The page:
Blow Review

It's funny how we pick up traits from our parents without even realising it. Based on a true story and book by Bruce Porter, Blow starts with young George Jung in the nineteen fifties, raised by his two ideologically different parents. His mother Ermine (Rachel Griffiths) is unhappy; she's bitter and resentful of George's father Fred Jung (Ray Liotta), as despite his honest and hard working occupation he has failed to bring enough money home to provide for her tastes. Money is everything to Ermine, and she frequently leaves the family when times are hard. However, Fred always takes her back. Gradually, Fred slips towards bankruptcy, but doesn't care. He gives George some valuable words, that money isn't everything. In their poverty, George finds this advice hard to understand. Which is why George chooses the occupation he made his name in. Now a young adult, George (Johnny Depp) moves to Los Angeles, and soon basks in the sunshine with bikini girls and stoner friends. Not as some ambitious scheme, but more in the form of pure supply-and-demand factors, George and his friends realise that they could make a big profit on the selling of marijuana to their beach buddies. Soon their thoughts turn to grander scales, and it isn't long before George is in and out of jail, best friends with feared Colombian drug lord Pablo Escobar, who is not a man to be crossed, and supplying cocaine to most of America whilst living in relative luxury. Like any rags-to-riches-to-rags story however, Blow fluctuates in tone between the good parts of Jung's life and the bad, such as his neglect of his young daughter and his frequent betrayals by those closest to him, including his own mother and wife!

Considering the director of Blow, Ted Demme, tragically died three weeks ago due to heart failure in a celebrity basketball game, and the coroner found traces of cocaine in Demme's system, the film takes on an altogether new angle. Here is a biopic of sorts in which the protagonist is presented as a likeable and honest soul full of integrity, whose unfortunate crime was to be a major drug dealer for people who wanted drugs. Blow makes George Jung a very appealing person, but it doesn't apologise to his inadvertent victims. Jung made an enormous amount of money off of illegal activity, and introduced most of mainstream America to cocaine, and yet the film almost these portrays actions as if it were his right to do them. When his daughter doesn't ever visit him in jail, we are suppose to feel sorry for Jung, despite the obvious facts that suggests him to be a lousy father for the most part. This is a film about business and industry without the white suits. We see the dealers, the major players, but we don't see the consumers. It's almost as if the film deliberately avoids the moral standpoint about drugs, and thinks the story is enough when centred on Jung himself. When Jung does regret his actions, it is because of the way he treats his daughter, not over the crimes he has committed. It's worrying that the film doesn't even attempt to counter Jung's opinion on his wrongdoings. Blow isn't about drugs, it's about a man's life, in which he happened to be a drug dealer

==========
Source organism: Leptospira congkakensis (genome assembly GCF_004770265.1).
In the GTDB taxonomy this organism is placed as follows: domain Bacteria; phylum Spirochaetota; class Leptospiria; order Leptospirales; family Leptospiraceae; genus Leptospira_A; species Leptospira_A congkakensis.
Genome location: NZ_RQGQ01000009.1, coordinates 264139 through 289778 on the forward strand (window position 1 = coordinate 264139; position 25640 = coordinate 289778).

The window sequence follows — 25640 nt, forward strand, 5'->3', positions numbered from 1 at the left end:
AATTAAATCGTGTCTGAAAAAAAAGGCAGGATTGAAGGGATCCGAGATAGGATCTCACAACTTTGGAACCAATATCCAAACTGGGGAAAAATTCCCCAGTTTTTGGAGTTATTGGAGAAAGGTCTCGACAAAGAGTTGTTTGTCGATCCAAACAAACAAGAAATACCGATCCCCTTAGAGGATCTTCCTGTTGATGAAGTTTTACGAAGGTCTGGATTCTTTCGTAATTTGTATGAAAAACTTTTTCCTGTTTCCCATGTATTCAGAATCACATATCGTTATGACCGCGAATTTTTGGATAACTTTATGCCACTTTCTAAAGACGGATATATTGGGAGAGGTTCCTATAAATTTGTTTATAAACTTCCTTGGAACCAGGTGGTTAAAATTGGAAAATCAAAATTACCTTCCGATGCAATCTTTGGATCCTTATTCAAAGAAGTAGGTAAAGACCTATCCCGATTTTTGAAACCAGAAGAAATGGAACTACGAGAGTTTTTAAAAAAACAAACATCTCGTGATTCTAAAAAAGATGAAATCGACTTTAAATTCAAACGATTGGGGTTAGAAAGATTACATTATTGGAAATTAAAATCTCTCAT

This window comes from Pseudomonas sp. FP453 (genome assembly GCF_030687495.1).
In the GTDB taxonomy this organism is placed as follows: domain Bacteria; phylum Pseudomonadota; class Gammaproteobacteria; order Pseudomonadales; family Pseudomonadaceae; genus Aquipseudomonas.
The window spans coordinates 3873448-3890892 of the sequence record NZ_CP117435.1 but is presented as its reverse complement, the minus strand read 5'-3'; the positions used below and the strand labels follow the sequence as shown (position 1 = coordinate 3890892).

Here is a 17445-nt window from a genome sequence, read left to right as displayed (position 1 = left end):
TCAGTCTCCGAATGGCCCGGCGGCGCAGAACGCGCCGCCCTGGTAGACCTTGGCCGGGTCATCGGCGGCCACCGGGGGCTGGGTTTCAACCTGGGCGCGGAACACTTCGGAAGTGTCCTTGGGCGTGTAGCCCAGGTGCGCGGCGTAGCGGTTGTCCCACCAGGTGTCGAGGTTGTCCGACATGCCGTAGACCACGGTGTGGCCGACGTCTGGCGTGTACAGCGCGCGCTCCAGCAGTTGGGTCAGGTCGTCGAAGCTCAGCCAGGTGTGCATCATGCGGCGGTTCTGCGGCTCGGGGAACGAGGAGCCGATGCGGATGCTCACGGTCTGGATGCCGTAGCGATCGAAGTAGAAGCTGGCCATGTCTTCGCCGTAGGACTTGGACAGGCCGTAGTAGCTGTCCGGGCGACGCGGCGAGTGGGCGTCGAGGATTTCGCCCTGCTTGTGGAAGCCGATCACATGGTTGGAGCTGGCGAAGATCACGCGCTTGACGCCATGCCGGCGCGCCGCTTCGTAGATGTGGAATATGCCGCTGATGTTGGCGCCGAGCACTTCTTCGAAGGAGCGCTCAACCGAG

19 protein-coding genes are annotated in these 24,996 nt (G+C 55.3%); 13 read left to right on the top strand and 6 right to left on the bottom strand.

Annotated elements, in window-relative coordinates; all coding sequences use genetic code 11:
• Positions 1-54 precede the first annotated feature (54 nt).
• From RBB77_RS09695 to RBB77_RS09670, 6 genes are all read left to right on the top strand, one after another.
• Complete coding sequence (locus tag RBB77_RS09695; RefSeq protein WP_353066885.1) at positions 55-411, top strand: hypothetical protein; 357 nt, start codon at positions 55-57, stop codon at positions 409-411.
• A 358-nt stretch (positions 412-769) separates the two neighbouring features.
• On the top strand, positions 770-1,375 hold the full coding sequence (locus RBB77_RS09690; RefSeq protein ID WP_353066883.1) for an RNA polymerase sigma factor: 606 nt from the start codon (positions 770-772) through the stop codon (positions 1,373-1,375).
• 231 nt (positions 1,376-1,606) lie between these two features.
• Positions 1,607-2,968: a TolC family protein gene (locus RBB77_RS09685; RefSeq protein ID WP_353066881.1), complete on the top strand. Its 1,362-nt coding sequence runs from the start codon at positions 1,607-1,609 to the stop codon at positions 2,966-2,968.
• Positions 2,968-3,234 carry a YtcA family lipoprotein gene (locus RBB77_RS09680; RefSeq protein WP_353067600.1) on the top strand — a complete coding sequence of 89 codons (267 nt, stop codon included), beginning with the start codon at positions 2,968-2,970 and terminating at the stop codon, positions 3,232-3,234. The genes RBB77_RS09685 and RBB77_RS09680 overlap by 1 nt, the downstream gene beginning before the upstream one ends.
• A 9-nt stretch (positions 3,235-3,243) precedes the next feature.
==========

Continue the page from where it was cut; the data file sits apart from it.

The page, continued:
Even so, Blow is a very good film if one buys into the Jung character. He's winningly played by Johnny Depp as a man who would never cheat, double-cross, lie to or even hurt anyone. Jung is also portrayed as too forgiving, particularly to friends and relatives who care about him much less than he cares about them. However, Jung is almost impossible to dislike, if only for the kind-hearted smile that seems to perfectly suit Depp's face. Despite all of the moral problems of Jung, the audience never at any point refuses to care. This is the problem with the rest of the characters of the film, in that they are all presented as double-crossing back-stabbers, ready to step on Jung at any moment and use him to their own advantage. Both George's mum Ermine, played devilishly by Rachel Griffiths, or his cokehead wife Mirtha, played by Penelope Cruz, are almost presented as despicable as murderous drug lord Pablo Escobar himself in the film. In fact, Escobar generates slight sympathy about his cause, when he shows intelligence and sensitivity regarding Colombia's poverty. Ermine and Mirtha on the other hand, are both presented as scheming and self-centred, with no apparent reason for having this disposition. Ray Liotta has a charming role as George's honourable father Fred, whose desire for a life of integrity over materialism seems to be George's only lighthouse amidst the stormy waters. It is these sequences between George and Fred that are the most poignant.

The cinematography by Ellen Kuras deserves special mention, as rarely has a film's visual factor so eloquently captured the period in which certain sequences are set. The sixties look like the sixties, and the eighties look like the eighties. This device helps proceedings greatly, as Blow glosses over many years of Jung's life, and would be hard to follow in most usual cases. Kuras' photography is bright and vivid, and yet images are never beautiful. Colours are almost excessive, almost mirroring Jung's life. The thumping soundtrack of classic sixties and seventies rock songs is brilliant, and a worthy CD purchase. The songs are icons in themselves, and help provide the film with a sense of time in place, coupled with the magnificent cinematography.

Blow is a highly interesting and entertaining film even if it is ultimately misleading in its portrayal of its main protagonist. It makes no bones about generating sympathy for George Jung, and it certainly doesn’t wish to judge him or his mistakes in any way, other than via the same regrets Jung holds himself. Claiming that the film is about the drug industry is like claiming Animal Farm is about a farm, as the appeal of the film is George Jung's everyman quality, even if he was given a more extraordinary lifestyle. Ted Demme directs Blow with relative slickness, and yet he presents the film in a way that represents Jung's life. First the happy whirlwind lifestyle, and then the bang, which is followed by the painful sequences. Blow isn't perfect, but it suggested that Demme, nephew of Oscar winner Jonathan Demme (Silence Of The Lambs), at least had potential for greatness, which unfortunately will forever go unfulfilled.